Tag Archive for books

Have We Become “Sin Eaters”?
or Catholic Answers on The Bomb

As a group, we’ve discussed more than once the morality of dropping The Bomb on Hiroshima and Nagasaki at the end of World War II. I don’t know that we’ve ever reached consensus on the topic. In our deliberations, I have tended to speak less and listen more, since most of you are better read in both history and moral theology than I am — but I tend to think that dropping the bomb was a bad idea. Some might call it a “necessary evil,” but my basic understanding of Catholic morality suggests to me that there is no such

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Still Time to Write Good Things On the Sky

During a long road trip this past week, I had the opportunity to listen to an audiobook version of The Wise Men Know What Wicked Things Are Written on the Sky, a volume of eleven lectures by Russell Kirk, sponsored by the Heritage Foundation and given delivered in the 1980s. The theme of the lectures was whether, on the heels of President Reagan’s election, our country was conceivably at the beginning of an “augustan age” which would see us reclaim the ideals and virtues of our forefathers and our sense of mission in this world. These lectures were a followup to an earlier series

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‘An Immortal Contract’
— and a Challenge?

Now a conservative is a person who sees human society as an immortal contract between God and man, and between the generations that are dead, and the generation that is living now, and the generations which are yet to be born. — Russell Kirk, 1957 The quote above is taken from a post entitled “No Conservatism Without a Religious Foundation” on The Imaginative Conservative (TIC) website. The post itself is an excerpt, but stands neatly as its own essay or column, reminding us that, “A society which denies religious truth lacks faith, charity, justice and any sanction for its acts.”

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Drifting to Distraction

Kickoff for Super Bowl XLIX is only 90 minutes away. Our family, like many others, will watch the game. Do we have any dog in this fight? Not so much. It’s worth asking, “Why even watch?” It’s a great question, and personally, I have no good answer beyond “family tradition.”  Every year we sit down together; pick a side to pull for; enjoy glutenous, fatty, sugary foods; drink soda and beer; and laugh — or more often cringe — at the the commercials and half-time show. We just do. Artemus suggested that sport may be our last American idol. He may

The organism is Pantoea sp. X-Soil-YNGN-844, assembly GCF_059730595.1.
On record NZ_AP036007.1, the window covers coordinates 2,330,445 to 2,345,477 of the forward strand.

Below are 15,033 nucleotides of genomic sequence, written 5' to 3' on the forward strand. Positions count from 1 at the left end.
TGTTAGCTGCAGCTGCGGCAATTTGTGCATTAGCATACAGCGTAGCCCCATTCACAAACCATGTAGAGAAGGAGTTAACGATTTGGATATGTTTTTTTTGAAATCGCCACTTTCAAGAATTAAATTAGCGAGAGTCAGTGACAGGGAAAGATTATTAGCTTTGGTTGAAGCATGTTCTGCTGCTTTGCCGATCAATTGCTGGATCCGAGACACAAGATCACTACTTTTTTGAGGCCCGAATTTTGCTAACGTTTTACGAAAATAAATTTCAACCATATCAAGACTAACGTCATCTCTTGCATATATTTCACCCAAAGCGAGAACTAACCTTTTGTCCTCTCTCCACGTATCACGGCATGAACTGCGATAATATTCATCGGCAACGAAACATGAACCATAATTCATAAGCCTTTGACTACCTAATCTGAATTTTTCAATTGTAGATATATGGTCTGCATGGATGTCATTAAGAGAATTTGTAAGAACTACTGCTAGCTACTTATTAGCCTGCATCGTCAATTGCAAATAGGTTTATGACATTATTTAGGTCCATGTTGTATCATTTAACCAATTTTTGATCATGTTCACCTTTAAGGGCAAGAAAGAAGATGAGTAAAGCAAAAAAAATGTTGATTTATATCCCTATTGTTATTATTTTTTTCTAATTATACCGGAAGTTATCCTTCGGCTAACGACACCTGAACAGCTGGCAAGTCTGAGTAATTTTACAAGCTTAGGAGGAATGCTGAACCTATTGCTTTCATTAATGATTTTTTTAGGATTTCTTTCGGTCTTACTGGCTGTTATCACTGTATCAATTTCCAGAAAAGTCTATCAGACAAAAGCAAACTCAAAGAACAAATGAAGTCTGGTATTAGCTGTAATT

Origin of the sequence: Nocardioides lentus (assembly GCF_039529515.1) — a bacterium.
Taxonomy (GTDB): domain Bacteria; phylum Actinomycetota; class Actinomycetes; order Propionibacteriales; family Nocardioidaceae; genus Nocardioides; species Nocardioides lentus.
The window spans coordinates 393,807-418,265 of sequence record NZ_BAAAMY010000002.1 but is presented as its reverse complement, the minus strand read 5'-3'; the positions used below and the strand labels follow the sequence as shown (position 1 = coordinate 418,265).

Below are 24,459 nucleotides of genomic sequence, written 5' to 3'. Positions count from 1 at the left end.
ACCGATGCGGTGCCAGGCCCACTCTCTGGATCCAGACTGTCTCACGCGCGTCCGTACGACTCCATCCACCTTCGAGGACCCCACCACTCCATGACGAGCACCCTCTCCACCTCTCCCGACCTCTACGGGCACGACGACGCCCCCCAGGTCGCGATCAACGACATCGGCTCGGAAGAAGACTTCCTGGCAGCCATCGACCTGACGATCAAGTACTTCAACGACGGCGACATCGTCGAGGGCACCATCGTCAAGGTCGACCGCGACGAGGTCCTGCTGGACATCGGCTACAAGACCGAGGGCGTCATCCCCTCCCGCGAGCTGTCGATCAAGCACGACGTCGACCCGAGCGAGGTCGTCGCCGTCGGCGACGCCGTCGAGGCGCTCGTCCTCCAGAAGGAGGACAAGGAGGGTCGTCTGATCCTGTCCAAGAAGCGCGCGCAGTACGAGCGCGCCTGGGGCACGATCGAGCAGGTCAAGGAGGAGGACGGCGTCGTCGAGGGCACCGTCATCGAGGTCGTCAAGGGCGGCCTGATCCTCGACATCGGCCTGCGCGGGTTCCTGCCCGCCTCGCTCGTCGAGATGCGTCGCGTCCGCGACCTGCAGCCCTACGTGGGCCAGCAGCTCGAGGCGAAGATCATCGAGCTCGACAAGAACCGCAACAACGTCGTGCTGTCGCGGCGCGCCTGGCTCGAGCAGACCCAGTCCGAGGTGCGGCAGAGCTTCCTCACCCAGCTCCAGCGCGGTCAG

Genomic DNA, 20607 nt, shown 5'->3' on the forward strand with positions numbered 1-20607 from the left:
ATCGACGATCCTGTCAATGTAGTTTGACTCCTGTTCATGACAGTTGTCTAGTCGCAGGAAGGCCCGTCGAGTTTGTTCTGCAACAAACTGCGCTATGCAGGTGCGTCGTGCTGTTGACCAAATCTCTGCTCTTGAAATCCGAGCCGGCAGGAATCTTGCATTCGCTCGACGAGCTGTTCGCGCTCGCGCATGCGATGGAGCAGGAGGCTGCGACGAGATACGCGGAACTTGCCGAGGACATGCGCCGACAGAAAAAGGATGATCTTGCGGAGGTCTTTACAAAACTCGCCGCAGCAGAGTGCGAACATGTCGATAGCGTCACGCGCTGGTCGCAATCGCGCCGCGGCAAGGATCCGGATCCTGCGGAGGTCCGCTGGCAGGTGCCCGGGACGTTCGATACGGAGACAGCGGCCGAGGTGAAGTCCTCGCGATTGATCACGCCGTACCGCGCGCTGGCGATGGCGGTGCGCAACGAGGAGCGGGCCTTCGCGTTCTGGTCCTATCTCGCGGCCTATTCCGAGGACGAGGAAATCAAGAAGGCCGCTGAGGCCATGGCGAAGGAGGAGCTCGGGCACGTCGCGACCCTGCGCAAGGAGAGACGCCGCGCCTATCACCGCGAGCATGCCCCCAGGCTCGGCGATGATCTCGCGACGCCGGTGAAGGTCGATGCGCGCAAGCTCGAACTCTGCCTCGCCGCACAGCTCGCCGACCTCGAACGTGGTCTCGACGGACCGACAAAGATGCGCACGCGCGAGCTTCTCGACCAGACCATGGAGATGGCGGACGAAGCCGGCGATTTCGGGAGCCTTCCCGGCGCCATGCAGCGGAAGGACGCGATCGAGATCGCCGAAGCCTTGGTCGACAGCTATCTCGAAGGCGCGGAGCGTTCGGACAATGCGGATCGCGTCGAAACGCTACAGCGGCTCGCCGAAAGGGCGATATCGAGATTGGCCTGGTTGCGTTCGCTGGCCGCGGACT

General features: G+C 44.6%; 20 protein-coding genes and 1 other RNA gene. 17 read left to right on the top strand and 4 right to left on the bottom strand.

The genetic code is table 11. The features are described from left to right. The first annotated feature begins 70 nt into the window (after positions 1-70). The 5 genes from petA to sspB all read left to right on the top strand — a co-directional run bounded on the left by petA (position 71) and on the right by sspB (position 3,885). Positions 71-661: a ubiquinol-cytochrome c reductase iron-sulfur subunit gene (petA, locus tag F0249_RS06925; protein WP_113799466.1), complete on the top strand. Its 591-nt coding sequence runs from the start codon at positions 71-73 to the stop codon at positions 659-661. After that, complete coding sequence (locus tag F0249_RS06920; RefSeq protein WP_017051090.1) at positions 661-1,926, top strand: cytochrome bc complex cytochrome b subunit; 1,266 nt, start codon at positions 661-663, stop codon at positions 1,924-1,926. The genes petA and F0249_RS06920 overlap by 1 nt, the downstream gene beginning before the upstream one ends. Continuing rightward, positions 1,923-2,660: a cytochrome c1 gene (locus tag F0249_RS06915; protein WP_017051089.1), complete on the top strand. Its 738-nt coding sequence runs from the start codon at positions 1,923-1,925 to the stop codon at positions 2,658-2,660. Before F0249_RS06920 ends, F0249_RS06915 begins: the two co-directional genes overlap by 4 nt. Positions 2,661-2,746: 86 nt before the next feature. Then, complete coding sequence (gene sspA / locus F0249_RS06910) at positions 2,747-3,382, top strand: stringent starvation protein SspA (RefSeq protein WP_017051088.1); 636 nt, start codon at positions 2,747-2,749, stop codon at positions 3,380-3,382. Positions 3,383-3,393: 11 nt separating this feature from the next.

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Time Again For Tolkien

I ran across this article, St. Augustine and J.R.R. Tolkien, a few weeks ago, and due to the length of it, bookmarked it for later. I read it today, and realized something: I have not read Tolkien since my conversion. As a youth, I read the covers off The Hobbit and The Lord of the Rings, and devoured The Silmarillion and as many biographies of Tolkien as I could find — but in those days, mine was not a church-going or well-catechized family. As a result, this article was like a freshening breeze, urging me to open those books again

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Integrity In Sport

I’m no cricket fan, but I heard this story on the radio this evening: apparently a player in international competition pretended to have made a catch and moved quickly into celebrating with his teammates. When officials discovered he didn’t have control, he was suspended for two matches (roughly 1/4 of the competition) and fined 100 percent of his earnings. He was expected to admit his failure and act “in the spirit of the game” — and not doing so cost him and his team. By contrast, Stephen Carter opens his book Integrity with this anecdote about the rise of cheating

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